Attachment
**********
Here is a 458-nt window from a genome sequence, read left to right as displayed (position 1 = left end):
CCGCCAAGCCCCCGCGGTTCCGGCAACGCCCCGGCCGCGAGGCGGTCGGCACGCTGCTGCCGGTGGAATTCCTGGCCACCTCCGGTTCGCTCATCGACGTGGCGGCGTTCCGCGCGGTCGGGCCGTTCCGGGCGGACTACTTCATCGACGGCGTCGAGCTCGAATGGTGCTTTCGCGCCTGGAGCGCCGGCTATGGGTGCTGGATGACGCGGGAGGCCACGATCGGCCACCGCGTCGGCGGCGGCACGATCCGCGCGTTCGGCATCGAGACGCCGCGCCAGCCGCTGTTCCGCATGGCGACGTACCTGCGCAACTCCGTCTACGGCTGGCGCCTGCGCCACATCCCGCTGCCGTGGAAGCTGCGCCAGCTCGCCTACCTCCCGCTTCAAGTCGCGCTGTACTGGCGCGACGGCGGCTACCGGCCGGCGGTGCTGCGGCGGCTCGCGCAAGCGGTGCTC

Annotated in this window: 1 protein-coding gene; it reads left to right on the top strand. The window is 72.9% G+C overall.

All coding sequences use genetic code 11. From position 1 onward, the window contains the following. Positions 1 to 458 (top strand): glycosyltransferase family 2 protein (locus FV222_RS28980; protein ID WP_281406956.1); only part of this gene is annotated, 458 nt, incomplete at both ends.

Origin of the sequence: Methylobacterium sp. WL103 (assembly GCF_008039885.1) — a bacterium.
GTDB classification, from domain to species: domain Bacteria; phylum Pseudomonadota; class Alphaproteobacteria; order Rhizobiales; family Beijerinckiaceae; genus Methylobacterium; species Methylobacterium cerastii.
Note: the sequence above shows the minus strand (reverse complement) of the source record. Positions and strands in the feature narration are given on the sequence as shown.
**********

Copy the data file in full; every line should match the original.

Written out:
Here is a 458-nt window from a genome sequence, read left to right as displayed (position 1 = left end):
CCGCCAAGCCCCCGCGGTTCCGGCAACGCCCCGGCCGCGAGGCGGTCGGCACGCTGCTGCCGGTGGAATTCCTGGCCACCTCCGGTTCGCTCATCGACGTGGCGGCGTTCCGCGCGGTCGGGCCGTTCCGGGCGGACTACTTCATCGACGGCGTCGAGCTCGAATGGTGCTTTCGCGCCTGGAGCGCCGGCTATGGGTGCTGGATGACGCGGGAGGCCACGATCGGCCACCGCGTCGGCGGCGGCACGATCCGCGCGTTCGGCATCGAGACGCCGCGCCAGCCGCTGTTCCGCATGGCGACGTACCTGCGCAACTCCGTCTACGGCTGGCGCCTGCGCCACATCCCGCTGCCGTGGAAGCTGCGCCAGCTCGCCTACCTCCCGCTTCAAGTCGCGCTGTACTGGCGCGACGGCGGCTACCGGCCGGCGGTGCTGCGGCGGCTCGCGCAAGCGGTGCTC

Annotated in this window: 1 protein-coding gene; it reads left to right on the top strand. The window is 72.9% G+C overall.

All coding sequences use genetic code 11. From position 1 onward, the window contains the following. Positions 1 to 458 (top strand): glycosyltransferase family 2 protein (locus FV222_RS28980; protein ID WP_281406956.1); only part of this gene is annotated, 458 nt, incomplete at both ends.

Origin of the sequence: Methylobacterium sp. WL103 (assembly GCF_008039885.1) — a bacterium.
GTDB classification, from domain to species: domain Bacteria; phylum Pseudomonadota; class Alphaproteobacteria; order Rhizobiales; family Beijerinckiaceae; genus Methylobacterium; species Methylobacterium cerastii.
Note: the sequence above shows the minus strand (reverse complement) of the source record. Positions and strands in the feature narration are given on the sequence as shown.